Hi I get this also. One Doctor put me on Amitrypteline & this does help though still get them + the fuzzy headache & sick feeling. Now only lasts for upto an hour every few weeks or if I get stressed. It is good to know that others get this too as do not feel so alone knowing others get this also. Best of luck with yours.

oldoakowl profile image

I get little tiny slow-moving pinpricks of reddish light in an irregular pattern, usually near the center of my vision. They look like illustrations of constellations of stars. No headache, and they don't last long. What concerns me more are clusters of short, jagged bright white lights around the circumference of my vision. It's like what you see when you press your eyeball for some reason. Again, they go away quickly.

ANGIEIRISH profile image

There seems no end to the oddities that occur with AMD and WMD. It's good that we have this forum and the Macular Society from which to seek advice and help.

Mollydingomurphy profile image

Hi Angierirish, I have gotten these colorful flashes for years. They last about 20 minutes where I can't read all the numbers on the clock or on my phone. After they go away I usually have a slight headache and some nausea. Somedays I get it more than once.

ANGIEIRISH profile image
ANGIEIRISH in reply to Mollydingomurphy

thanks for your input into this conversation. I feel more sure of myself now that i know how frequently it occurs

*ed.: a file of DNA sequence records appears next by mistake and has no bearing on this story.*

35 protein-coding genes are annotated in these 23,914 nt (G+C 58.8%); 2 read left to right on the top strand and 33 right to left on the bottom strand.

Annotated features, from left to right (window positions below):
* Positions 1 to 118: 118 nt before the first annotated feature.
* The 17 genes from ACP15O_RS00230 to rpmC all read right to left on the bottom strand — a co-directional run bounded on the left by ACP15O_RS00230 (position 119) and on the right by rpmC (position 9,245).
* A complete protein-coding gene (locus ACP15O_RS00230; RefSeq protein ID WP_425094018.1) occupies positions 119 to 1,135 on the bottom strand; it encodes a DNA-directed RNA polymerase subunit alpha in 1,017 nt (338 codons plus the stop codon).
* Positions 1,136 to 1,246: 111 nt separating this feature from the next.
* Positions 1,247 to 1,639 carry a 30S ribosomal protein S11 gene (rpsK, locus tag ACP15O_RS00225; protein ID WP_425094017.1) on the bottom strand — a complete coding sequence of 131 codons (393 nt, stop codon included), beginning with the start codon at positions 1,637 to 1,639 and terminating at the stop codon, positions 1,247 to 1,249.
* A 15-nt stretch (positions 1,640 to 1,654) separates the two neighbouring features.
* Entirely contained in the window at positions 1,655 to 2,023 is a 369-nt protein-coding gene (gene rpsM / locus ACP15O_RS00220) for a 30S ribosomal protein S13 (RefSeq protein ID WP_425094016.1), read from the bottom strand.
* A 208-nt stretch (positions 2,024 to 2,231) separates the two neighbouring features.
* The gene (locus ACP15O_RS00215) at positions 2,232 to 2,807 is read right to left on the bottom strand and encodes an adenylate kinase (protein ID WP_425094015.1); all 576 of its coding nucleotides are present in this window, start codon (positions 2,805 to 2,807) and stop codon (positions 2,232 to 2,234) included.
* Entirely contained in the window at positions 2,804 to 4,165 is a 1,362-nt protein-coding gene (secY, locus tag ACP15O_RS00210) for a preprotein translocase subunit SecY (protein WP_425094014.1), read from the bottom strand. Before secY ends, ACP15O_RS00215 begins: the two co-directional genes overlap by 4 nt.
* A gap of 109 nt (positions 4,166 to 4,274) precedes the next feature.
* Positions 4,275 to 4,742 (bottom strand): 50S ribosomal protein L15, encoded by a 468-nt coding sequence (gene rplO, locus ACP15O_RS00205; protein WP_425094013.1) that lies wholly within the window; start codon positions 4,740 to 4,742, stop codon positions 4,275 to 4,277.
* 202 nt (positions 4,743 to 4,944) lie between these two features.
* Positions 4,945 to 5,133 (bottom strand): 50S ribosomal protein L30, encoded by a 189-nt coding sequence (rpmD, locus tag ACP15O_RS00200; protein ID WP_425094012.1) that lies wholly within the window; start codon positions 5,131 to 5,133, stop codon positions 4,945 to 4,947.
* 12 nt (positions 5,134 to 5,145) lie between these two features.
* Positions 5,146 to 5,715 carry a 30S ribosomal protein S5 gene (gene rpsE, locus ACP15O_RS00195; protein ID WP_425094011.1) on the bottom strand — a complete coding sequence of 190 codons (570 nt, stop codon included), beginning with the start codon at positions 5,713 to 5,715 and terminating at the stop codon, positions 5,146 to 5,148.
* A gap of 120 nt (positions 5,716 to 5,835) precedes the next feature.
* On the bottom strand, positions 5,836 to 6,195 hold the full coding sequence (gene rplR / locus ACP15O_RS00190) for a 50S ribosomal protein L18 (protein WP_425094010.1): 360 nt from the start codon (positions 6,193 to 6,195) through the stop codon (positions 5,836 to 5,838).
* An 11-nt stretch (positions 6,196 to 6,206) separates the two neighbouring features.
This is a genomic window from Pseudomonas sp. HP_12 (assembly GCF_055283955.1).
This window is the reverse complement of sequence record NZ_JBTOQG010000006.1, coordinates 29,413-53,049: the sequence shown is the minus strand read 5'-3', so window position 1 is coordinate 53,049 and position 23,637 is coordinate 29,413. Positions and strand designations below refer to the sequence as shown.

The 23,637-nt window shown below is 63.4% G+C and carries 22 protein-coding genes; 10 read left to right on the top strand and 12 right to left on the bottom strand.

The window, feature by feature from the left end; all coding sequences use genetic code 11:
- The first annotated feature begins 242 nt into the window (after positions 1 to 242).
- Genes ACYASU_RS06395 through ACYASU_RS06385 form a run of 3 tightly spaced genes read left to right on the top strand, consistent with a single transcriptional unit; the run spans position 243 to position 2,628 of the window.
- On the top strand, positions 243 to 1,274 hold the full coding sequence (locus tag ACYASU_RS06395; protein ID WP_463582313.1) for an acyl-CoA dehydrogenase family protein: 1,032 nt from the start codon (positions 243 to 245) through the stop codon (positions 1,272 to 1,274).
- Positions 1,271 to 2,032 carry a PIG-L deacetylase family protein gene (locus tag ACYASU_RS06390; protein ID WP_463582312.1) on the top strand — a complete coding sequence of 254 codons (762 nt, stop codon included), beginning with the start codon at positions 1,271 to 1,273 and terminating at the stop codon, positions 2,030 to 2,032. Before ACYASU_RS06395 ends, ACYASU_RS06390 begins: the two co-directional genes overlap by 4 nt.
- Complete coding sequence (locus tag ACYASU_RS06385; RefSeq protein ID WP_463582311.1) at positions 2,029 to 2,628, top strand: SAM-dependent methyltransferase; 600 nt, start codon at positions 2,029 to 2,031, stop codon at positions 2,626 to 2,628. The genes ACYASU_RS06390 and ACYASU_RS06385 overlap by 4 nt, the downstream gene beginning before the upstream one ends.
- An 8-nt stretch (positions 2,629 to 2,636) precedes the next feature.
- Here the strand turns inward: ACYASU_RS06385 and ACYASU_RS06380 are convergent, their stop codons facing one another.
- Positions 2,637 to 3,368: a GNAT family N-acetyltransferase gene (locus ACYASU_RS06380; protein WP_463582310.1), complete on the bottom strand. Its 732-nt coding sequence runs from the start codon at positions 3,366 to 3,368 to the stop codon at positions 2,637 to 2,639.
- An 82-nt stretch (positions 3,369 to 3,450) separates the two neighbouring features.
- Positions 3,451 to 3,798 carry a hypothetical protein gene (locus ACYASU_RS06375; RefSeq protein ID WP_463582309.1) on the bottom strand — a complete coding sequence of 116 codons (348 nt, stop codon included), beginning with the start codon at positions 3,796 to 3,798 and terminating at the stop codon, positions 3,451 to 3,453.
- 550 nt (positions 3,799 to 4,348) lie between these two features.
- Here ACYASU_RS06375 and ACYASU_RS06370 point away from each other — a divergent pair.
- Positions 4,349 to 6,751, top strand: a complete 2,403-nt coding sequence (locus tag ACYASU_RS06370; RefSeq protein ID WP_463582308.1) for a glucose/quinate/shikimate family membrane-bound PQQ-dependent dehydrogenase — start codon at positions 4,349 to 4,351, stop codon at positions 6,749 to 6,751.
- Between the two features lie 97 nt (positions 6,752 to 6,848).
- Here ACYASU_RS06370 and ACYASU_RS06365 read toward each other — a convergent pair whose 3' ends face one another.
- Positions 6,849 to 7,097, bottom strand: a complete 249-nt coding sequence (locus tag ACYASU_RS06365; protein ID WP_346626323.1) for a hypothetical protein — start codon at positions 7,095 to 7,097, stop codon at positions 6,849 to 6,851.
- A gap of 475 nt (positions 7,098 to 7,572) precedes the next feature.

CocoChannel profile image
CocoChannel in reply to ANGIEIRISH

I’ve had this twice now. Your description was perfect. I saw the cartoon character Lisa Simpson’s spiky hair 🤣

I had a detached retina 20 years ago which was successfully operated on, but the first time I had a retinal/ocular migraine (in 2021), I really thought it was a detachment. This was in one of the big Covid lockdowns on a Saturday, but my optician did a really thorough check with dilations, OCT tests, etc., a couple of hours later and confirmed all was well.

A thorough optician check is (in my opinion) as good as a hospital check up. Maybe make an appointment sometime and mention the recent migraine. The chances are all is well, but an optician will confirm this :)

ANGIEIRISH profile image
ANGIEIRISH in reply to CocoChannel

Thanks for your reply. I have an appt with my optician for new glasses next week and it should be looked at then. As you suggest, I'll tell him what's been happening.

CocoChannel profile image
CocoChannel in reply to ANGIEIRISH

All should be fine.

I wrote a post somewhere on here about opticians in the UK. The smaller non-franchise ones can be better, and the routine checks they do are as thorough and well-equipped as any hospital. As I’m quite short sighted and had a retina op (years ago), I get these checks, but I’m not sure if they’re offered to people without any previous history. It’d be worth asking.

I had my second ever retinal migraine a couple of months ago, but that time I knew what it wad so wasn’t concerned. Saying that, I’m sure if they happen often, it’s best to get advice :)